Mr. Fuder was married January 7, 1903, his bride being Miss Daisy Heider. Mrs. Fuder was born in Wilkin county, Minnesota, and was here reared and educated. She completed a liberal education and is an intelligent and accomplished woman. She has taught several terms of school in Wilkin county and was always a popular and efficient teacher. Mr. Fuder takes a commendable interest in local public affairs and supports all enterprises tending to upbuild the better interests of the community in which he makes his home. He is a Democrat in political sentiment.
From: Compendium of History and Biography of Central and Northern Minnesota (Chicago, Geo. A. Ogle & Co., 1904), page 646.
Lewis Fuder, recognized as one of the leading agriculturists of Wilkin county, resides on his valuable estate in Andrea township. He has followed farming throughout his career and despite many discouragements during his early residence in Wilkin county he has thoroughly improved his farm and has become one of the well-to-do men of that locality.
Mr. Fuder was born in Germany, April 1, 1840. His father, Napoleon Fuder, followed farming. He came to America in 1842 and located in Illinois, purchasing a farm in Cook county. He was engaged in the operation of this farm until his death in 1896. The mother of our subject died in 1902.
Lewis Fuder was the second in a family of five children. He came to America with his parents in 1842 and was reared on the home farm in Cook county, Illinois. At the age of nineteen years began to earn his own way and came to McLeod county, Minnesota, where he was engaged at farm work for one year. He passed through the Indian massacre at Hudson. In 1863 he returned to Illinois and remained at his boyhood home for one year. March 7, 1864, he enlisted in Company G, Thirty-ninth Illinois Infantry, and served loyally until the close of the war. He came to Olmstead county, Minnesota, in 1866, and rented land and worked until 1881, when he removed to Wilkin county and entered claim to land as a homestead. He built a claim shanty thereon and a sod barn and began the improvement of his farm with horses. In 1884 he lost his crops by hail and in 1885 and '86 he had a partial loss of crops through the same agency. He met these discouraging losses by persistent determination to remain and develop his farm and he is now the fortunate owner of one hundred and sixty acres of well improved and highly cultivated land. He has had good buildings placed on the farm, and a fine grove is the result of his early planting of trees on the place. Every appointment of the farm bespeaks painstaking care and thrift.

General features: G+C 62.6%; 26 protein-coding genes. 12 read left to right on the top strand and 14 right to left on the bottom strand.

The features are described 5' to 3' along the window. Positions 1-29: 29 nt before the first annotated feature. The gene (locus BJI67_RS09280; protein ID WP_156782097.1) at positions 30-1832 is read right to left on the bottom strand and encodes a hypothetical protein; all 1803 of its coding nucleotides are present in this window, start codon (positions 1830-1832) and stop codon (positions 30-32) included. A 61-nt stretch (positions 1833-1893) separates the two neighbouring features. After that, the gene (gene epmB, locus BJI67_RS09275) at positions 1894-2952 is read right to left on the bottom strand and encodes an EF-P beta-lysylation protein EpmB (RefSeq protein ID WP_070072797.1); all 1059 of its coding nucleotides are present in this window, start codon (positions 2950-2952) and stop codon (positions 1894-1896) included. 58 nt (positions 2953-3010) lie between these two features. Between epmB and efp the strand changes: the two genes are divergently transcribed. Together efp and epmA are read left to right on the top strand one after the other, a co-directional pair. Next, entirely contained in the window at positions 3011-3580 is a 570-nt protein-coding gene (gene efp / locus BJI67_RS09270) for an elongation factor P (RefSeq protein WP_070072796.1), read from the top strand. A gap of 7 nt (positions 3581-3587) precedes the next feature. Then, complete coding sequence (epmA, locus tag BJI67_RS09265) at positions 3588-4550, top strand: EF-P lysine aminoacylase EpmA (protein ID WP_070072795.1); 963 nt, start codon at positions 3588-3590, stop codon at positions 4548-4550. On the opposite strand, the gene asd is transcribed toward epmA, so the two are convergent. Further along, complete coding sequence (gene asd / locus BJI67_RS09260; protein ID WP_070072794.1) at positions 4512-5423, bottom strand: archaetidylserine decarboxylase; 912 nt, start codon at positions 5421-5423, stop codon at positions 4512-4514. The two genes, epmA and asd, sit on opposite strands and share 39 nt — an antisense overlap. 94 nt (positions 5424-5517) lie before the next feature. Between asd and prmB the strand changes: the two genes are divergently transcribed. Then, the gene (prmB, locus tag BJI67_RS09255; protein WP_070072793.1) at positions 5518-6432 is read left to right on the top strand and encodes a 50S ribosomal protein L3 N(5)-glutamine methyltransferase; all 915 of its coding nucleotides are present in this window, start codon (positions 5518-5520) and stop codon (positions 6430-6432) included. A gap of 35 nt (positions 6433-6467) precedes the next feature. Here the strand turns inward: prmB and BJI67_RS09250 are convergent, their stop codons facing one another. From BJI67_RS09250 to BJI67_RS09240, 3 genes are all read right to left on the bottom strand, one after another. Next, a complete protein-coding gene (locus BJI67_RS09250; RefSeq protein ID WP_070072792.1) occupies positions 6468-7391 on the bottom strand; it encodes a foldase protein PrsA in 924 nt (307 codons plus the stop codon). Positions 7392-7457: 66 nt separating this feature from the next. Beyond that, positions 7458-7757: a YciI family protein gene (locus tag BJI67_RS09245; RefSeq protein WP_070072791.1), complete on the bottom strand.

Mr. Fuder was married in 1869 to Miss Helen Fitch. Mrs. Fuder was born in Illinois in 1850, and at the age of three years moved with her parents to Minnesota, where she was reared and educated. Her father, William H. Fitch, followed farming in Fillmore county, Minnesota, and is now a resident of Grant county, Minnesota. Mr. and Mrs. Fuder are the parents of ten children, who are as follows: Nora E., born January 12, 1871; Franklin H., born October 31, 1874; Edward O., born September 5, 1876; Clara E., born June 2, 1878; William L., born March 8, 1880; Jason L., born August 26, 1882; Nathan L., born September 13, 1884; Annie L., born November 24, 1888; Ethel L., born March 12, 1890; and Ray, born April 13, 1894. The first five children were born in Fillmore county, Minnesota, and the other children were born in Wilkin county, Minnesota. Mr. Fuder is a gentleman of broad mind and he keeps abreast of the times and takes an active part in local public affairs. He is especially interested in educational matters in his community and has held several school offices. In political faith he is a Republican and stands firmly for the principles of his party.
From: Compendium of History and Biography of Central and Northern Minnesota (Chicago, Geo. A. Ogle & Co., 1904), page 618.